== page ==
This report by The Canadian Press was first published Feb. 22, 2021.

Donna Spencer, The Canadian Press

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Alberta’s Walker into Hearts semifinal with 9-8 win over Manitoba’s Jones

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CALGARY — Alberta’s Laura Walker advanced to the semifinal of the Canadian women’s curling championship with a 9-8 win over Manitoba’s Jennifer Jones in Sunday’s tiebreaker game.

Walker faces defending champion Kerri Einarson in an afternoon semifinal with the winner taking on Ontario’s Rachel Homan for the championship at night.

Jones missed an attempted double takeout in the 10th end, which left Walker an open draw to score three for the win in the tiebreaker.

Manitoba and Alberta were tied for third at 9-3 after the championship round, which required a tiebreaker game to solve.

Jones, a six-time champion at the Scotties Tournament of Hearts, was chasing a record seventh title.

This report by The Canadian Press was first published Feb. 28, 2021.

The Canadian Press

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Let ‘er buck: Study suggests horses learn from rodeo experience, grow calmer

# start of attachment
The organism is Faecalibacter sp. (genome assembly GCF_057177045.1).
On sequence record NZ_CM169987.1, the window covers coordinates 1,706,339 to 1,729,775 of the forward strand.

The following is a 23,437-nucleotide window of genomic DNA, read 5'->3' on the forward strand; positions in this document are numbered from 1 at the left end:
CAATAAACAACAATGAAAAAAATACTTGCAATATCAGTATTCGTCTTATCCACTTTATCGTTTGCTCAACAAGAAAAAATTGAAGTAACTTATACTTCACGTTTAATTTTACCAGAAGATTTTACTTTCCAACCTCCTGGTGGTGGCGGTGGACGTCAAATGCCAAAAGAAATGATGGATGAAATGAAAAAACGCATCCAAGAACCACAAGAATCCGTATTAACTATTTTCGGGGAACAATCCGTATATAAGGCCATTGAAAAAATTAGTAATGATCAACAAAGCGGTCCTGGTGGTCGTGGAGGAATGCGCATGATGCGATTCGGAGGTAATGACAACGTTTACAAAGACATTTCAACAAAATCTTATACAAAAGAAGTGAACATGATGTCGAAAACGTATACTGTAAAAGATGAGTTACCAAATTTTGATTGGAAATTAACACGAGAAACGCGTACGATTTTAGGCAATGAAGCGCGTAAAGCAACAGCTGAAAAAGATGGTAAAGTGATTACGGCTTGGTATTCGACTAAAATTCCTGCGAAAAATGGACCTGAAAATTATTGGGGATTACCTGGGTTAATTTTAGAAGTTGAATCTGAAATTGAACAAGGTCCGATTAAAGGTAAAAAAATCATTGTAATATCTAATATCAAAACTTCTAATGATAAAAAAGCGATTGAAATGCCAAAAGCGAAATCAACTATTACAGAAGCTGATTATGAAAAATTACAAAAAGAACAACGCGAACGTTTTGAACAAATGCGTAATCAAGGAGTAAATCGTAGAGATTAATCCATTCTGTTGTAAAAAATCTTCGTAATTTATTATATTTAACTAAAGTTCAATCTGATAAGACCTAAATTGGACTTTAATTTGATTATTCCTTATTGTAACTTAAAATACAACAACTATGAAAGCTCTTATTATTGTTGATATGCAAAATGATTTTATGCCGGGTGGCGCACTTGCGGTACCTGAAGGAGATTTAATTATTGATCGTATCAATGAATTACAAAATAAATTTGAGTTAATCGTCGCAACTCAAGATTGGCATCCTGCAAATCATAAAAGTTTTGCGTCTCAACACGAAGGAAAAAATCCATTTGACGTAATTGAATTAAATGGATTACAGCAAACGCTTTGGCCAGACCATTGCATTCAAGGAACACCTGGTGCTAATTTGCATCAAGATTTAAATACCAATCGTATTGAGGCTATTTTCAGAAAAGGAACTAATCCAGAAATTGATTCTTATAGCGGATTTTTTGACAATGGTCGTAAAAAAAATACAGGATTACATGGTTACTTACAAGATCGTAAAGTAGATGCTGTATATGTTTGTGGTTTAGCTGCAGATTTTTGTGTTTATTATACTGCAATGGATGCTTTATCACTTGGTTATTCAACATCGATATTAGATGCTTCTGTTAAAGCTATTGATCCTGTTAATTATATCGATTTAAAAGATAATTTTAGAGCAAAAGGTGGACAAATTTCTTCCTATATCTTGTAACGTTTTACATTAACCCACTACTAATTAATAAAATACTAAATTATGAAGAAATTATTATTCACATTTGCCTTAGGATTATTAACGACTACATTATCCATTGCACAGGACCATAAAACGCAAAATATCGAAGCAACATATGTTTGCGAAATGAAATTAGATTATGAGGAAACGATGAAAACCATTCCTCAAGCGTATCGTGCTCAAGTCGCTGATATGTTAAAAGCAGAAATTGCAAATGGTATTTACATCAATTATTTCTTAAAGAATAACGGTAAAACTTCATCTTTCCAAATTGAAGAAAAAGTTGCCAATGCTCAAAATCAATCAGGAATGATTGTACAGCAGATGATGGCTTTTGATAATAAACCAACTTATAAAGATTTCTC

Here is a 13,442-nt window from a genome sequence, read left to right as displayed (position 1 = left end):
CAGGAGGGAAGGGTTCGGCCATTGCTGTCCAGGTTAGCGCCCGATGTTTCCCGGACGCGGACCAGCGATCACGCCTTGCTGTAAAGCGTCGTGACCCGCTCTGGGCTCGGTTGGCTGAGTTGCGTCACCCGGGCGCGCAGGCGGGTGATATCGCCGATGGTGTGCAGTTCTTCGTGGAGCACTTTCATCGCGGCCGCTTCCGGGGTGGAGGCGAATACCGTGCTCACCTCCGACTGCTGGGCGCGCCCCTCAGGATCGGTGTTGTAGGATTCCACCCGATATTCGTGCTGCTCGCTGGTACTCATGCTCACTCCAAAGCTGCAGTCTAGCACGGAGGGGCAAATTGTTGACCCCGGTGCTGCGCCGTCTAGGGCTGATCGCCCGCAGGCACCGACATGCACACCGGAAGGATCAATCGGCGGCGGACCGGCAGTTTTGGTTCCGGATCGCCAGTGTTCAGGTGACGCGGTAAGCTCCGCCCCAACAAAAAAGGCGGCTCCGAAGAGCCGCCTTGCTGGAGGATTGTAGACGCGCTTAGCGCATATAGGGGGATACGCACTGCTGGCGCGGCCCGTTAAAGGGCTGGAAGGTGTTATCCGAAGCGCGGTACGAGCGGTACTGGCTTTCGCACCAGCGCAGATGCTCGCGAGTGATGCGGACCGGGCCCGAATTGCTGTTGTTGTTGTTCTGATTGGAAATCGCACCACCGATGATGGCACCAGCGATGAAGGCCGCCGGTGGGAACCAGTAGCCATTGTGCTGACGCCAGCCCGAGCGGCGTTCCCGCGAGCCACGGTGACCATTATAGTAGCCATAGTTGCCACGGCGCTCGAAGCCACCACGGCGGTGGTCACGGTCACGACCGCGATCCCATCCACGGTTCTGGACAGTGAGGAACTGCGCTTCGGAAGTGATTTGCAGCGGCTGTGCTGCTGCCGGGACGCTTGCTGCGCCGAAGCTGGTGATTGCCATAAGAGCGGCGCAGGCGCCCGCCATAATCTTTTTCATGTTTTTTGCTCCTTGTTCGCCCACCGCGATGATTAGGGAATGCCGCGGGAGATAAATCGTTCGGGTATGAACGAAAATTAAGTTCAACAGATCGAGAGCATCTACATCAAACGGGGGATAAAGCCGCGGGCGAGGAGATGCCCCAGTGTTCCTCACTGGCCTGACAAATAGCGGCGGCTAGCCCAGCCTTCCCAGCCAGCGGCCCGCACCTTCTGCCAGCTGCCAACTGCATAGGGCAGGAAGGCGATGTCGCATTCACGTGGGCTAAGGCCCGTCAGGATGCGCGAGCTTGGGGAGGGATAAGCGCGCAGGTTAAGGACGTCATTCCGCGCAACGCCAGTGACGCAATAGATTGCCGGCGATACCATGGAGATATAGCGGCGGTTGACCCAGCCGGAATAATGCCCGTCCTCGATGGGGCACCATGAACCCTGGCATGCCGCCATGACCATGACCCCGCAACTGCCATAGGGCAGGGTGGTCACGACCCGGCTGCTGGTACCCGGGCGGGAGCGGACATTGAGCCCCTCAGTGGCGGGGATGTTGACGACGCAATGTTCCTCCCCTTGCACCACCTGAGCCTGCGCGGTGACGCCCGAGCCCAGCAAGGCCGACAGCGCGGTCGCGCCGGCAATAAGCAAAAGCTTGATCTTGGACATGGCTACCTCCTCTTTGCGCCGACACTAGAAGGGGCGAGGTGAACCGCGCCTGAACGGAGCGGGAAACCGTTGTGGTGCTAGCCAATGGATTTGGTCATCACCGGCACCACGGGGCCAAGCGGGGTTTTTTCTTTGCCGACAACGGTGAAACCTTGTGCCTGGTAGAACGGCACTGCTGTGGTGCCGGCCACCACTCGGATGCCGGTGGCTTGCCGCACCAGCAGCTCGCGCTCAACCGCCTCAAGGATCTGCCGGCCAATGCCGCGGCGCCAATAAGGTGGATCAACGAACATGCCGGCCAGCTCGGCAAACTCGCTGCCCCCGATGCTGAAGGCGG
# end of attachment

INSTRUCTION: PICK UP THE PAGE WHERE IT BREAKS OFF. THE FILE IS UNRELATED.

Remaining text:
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CALGARY — Rodeo fans love the thrill of a bronc exploding into the ring, cowboy temporarily aboard. How the horse feels about it hasn’t been so clear.

Newly published research out of the University of Calgary looks at three years of roughstock events from that city’s Stampede in an attempt to peer inside the mind of an animal about to let ‘er buck.

“I try to understand the animal’s perspective,” said Ed Pajor, a professor of veterinary medicine. “We asked the question whether or not horses find participating in the rodeo to be an adversive experience or not.”

Pajor and his co-authors — Christy Goldhawk from the University of Calgary and well-known animal behaviourist Temple Grandin — studied 116 horses in bareback, novice bareback, saddle bronc and novice saddle bronc events. They looked at animals about to be loaded into a trailer and taken to the ring. They also observed how the horses behaved while in the chute waiting to be unleashed.